TOPEKA (KSNT) — Eight years after the Shunganunga Creek flooded and drove hundreds of families from their homes, the City of Topeka and the U.S. Army Corps of Engineers say it’s now time to figure out a way to avoid future flooding.
Eric Lynn, Project Manager for the Shunganunga Creek Flood Risk Management Study, presented information about the study to the council Tuesday night.
Lynn says six areas in particular are at high risk of flooding. Those are essentially based on a 2011 FEMA flood insurance study.
Based off of an analysis from The USACE suggests building levees or flood-walls and buying out some homeowners to reduce the effects of flooding.
Councilmember Brendan Jensen was concerned about the potential option of buying out homeowners’ houses that sit in the flood zone.
“Can you confirm that at this point it is not being discussed, and there is no reason for people to stop maintaining their homes because the government is going to come and buy them?” asks Jensen.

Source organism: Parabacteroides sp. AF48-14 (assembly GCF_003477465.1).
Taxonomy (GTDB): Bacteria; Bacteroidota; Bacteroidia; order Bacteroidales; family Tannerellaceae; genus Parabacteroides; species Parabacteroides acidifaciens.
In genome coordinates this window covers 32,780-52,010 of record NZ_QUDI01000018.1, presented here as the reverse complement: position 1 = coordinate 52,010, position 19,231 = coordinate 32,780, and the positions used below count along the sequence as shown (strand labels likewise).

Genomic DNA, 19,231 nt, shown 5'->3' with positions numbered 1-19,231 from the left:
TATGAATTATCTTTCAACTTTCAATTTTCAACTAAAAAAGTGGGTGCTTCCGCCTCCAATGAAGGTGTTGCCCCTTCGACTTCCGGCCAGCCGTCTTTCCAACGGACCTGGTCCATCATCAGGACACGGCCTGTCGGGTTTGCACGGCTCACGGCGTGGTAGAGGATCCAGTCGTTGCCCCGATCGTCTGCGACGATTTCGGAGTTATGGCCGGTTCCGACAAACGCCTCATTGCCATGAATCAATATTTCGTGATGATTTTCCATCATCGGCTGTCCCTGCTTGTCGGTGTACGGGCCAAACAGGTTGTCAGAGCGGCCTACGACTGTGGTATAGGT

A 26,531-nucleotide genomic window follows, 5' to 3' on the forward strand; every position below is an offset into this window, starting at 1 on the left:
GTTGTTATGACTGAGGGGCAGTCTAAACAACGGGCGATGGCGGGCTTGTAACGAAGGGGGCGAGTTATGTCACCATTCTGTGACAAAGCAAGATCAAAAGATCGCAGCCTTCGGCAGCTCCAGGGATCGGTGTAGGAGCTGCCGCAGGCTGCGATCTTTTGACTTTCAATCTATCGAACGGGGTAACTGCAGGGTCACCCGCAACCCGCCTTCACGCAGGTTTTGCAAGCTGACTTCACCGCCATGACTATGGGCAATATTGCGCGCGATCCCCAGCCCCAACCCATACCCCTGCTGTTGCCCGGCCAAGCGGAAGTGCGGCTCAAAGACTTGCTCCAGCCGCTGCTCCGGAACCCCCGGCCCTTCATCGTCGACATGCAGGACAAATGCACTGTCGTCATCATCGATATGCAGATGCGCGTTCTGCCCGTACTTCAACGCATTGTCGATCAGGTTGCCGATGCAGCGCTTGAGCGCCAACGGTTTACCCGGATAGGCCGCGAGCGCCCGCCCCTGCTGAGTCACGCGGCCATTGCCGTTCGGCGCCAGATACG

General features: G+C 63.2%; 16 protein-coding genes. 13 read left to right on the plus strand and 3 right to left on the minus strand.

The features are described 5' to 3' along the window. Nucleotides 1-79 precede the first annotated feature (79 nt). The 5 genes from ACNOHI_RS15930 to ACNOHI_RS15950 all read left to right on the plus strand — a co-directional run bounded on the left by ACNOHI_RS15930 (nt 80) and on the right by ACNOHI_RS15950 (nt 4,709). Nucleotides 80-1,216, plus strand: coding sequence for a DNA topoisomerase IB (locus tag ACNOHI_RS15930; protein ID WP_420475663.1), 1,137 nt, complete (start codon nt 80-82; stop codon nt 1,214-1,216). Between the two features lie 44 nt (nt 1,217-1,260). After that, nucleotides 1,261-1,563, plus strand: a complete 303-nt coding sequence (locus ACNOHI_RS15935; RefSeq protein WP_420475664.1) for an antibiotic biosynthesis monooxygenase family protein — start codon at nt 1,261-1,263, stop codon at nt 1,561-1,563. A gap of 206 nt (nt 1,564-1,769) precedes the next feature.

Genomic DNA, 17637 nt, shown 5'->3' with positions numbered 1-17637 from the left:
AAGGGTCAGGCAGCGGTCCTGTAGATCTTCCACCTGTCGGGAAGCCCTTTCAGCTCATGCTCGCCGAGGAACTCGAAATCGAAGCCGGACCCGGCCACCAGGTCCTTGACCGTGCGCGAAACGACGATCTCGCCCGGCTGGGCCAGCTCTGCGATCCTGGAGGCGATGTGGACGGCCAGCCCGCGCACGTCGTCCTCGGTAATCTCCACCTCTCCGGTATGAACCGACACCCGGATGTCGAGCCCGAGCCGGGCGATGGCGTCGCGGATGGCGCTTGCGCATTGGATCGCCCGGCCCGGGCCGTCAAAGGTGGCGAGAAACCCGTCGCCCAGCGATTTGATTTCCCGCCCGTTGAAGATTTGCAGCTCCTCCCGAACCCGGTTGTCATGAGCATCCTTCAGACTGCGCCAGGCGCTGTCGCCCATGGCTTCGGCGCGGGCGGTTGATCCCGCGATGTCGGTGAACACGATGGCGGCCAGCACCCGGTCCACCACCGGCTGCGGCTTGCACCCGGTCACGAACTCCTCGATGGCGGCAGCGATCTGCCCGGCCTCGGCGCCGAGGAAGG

“In only one area did we find that it really makes an economic improvement if we buy out a few homes,” says Lynn. “Just because we might have a better economic benefit to remove homes, doesn’t mean you have to do that project.”
The USACE plans to hold public meetings beginning next week on the study.
The Topeka City Council on Tuesday also:
- Unanimously approved to cover the cost to conduct a feasibility study for the building of the Kansas Turnpike interchange in Southeast Topeka. The city will cover $20,000 of the study’s cost.
- The council passed resolutions granting transient guest tax funding to four separate projects: $3.345 million for a Downtown Plaza project; $355,000 for refurbishing Constitution Hall; $300,000 for the Evil Knievel Museum; and $680,000 for the historic Jayhawk Theatre.